A little research led me to a surprising discovery: Uncle Sam rounds down.
Yep, when answering a recent reader question, I discovered when you’re retired and get an annual cost-of-living adjustment, your new check is always rounded down to the nearest dollar. That means whether the initial calculation results in some dollar amount plus 39 cents or that same dollar amount plus 99 cents, those pennies get rounded down the same way.
Over decades of retirement, guess who wins in that calculation?
So that got me thinking. Maybe we should all turn this phenomenon to our advantage by rounding up in a big way when it comes to our personal finances. Here are a few examples of what a powerful difference it could make:
Mortgage paymentsThe principal and interest payment on a $130,000, 30-year mortgage at 4% is about $620. Round up your monthly payment to $700 and you’d be done with your mortgage roughly 6 years early. Plus, you’d save more than $20,000 in interest. Whatever the size of your mortgage, rounding up would help you pay it off early. And if you end up selling the house early, rounding up could lead to extra money in your pocket in the short-term.
Car paymentsA $30,000, 5-year truck loan at 4.5% would come with a substantial $559 monthly payment. (Even though I’m tempted to stray, I’ll stay on task and not delve into the dangers of too much car debt.) Round that payment up to $600, and you’ll own the truck outright about 6 months early. And even though I’m sure you won’t do this (hint, hint), if you sell or trade it in early, those bigger payments could provide a buffer to keep you from being upside down on your loan.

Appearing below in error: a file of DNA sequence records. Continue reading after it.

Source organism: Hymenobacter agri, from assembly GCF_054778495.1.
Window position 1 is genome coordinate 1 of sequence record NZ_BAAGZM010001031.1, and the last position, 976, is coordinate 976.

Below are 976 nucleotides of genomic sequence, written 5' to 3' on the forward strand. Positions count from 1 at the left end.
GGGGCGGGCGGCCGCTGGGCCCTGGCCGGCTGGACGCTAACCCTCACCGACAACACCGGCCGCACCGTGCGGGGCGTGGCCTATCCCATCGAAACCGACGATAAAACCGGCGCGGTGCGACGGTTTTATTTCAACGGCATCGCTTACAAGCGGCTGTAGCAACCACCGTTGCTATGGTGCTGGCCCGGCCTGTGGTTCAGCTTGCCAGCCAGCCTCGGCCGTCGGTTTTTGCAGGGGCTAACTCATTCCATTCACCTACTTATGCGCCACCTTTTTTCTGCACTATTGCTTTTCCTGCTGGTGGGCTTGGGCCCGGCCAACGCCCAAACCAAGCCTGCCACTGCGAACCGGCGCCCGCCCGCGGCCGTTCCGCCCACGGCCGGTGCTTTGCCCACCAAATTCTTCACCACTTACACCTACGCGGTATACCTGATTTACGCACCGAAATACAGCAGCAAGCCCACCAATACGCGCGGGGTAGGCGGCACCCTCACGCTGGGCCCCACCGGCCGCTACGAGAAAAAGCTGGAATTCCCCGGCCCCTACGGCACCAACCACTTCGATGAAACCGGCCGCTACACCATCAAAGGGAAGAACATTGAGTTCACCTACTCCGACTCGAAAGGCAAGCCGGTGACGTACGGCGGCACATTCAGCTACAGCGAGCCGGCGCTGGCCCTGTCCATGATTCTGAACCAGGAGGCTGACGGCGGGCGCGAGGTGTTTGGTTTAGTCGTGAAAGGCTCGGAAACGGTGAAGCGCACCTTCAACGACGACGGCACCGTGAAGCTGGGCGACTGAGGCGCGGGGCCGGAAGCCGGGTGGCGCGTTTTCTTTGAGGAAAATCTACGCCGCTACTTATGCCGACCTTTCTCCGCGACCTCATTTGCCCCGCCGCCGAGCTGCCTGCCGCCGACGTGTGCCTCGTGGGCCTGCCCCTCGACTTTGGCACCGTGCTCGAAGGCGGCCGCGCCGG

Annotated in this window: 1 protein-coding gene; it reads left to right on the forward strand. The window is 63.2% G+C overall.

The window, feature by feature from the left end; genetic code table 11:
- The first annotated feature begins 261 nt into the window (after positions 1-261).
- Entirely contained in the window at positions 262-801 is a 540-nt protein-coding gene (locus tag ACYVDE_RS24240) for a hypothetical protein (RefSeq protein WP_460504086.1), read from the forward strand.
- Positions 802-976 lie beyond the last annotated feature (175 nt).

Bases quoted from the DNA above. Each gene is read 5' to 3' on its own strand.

Credit cardsRound up a $25 minimum payment on your $5,000 credit card account to $100 and you’ll knock off 17 years and save over $5,000 in interest. If nothing else, this example provides a cautionary statement about making the minimum payments on your credit cards.
Monthly investmentsThe round-up approach can also work for your saving and investing. Let’s say you bump up your monthly TSP or Roth IRA contribution from $150 to $200. In 30 years, with a hypothetical 7% return, you’d have more than an additional $60,000 stashed away! And that’s not even accounting for the fact that you’ll increase what you’re putting away by saving a portion of each cost-of-living or time-in-service pay raise or promotion pay increase along the way.
So, there you have it. Take the round-it-up approach and you’ll be on the road to marginalizing Uncle Sam’s sneaky technique.